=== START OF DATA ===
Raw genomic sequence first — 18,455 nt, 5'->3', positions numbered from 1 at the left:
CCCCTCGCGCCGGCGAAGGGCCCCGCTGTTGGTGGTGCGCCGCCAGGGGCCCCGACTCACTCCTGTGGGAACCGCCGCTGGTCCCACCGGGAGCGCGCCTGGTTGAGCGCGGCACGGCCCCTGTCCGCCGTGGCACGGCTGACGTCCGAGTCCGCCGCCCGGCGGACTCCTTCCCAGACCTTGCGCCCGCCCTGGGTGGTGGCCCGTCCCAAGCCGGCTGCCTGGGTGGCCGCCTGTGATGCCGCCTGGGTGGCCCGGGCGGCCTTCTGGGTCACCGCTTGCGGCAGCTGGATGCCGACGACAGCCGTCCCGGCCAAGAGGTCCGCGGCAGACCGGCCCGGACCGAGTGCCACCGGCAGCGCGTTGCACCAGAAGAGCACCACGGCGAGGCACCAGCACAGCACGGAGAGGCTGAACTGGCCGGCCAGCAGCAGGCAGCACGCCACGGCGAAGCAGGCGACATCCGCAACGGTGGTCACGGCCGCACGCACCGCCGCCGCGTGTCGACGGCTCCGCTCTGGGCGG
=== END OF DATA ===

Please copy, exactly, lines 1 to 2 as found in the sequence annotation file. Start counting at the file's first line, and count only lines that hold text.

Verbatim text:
Raw genomic sequence first — 18,455 nt, 5'->3', positions numbered from 1 at the left:
CCCCTCGCGCCGGCGAAGGGCCCCGCTGTTGGTGGTGCGCCGCCAGGGGCCCCGACTCACTCCTGTGGGAACCGCCGCTGGTCCCACCGGGAGCGCGCCTGGTTGAGCGCGGCACGGCCCCTGTCCGCCGTGGCACGGCTGACGTCCGAGTCCGCCGCCCGGCGGACTCCTTCCCAGACCTTGCGCCCGCCCTGGGTGGTGGCCCGTCCCAAGCCGGCTGCCTGGGTGGCCGCCTGTGATGCCGCCTGGGTGGCCCGGGCGGCCTTCTGGGTCACCGCTTGCGGCAGCTGGATGCCGACGACAGCCGTCCCGGCCAAGAGGTCCGCGGCAGACCGGCCCGGACCGAGTGCCACCGGCAGCGCGTTGCACCAGAAGAGCACCACGGCGAGGCACCAGCACAGCACGGAGAGGCTGAACTGGCCGGCCAGCAGCAGGCAGCACGCCACGGCGAAGCAGGCGACATCCGCAACGGTGGTCACGGCCGCACGCACCGCCGCCGCGTGTCGACGGCTCCGCTCTGGGCGG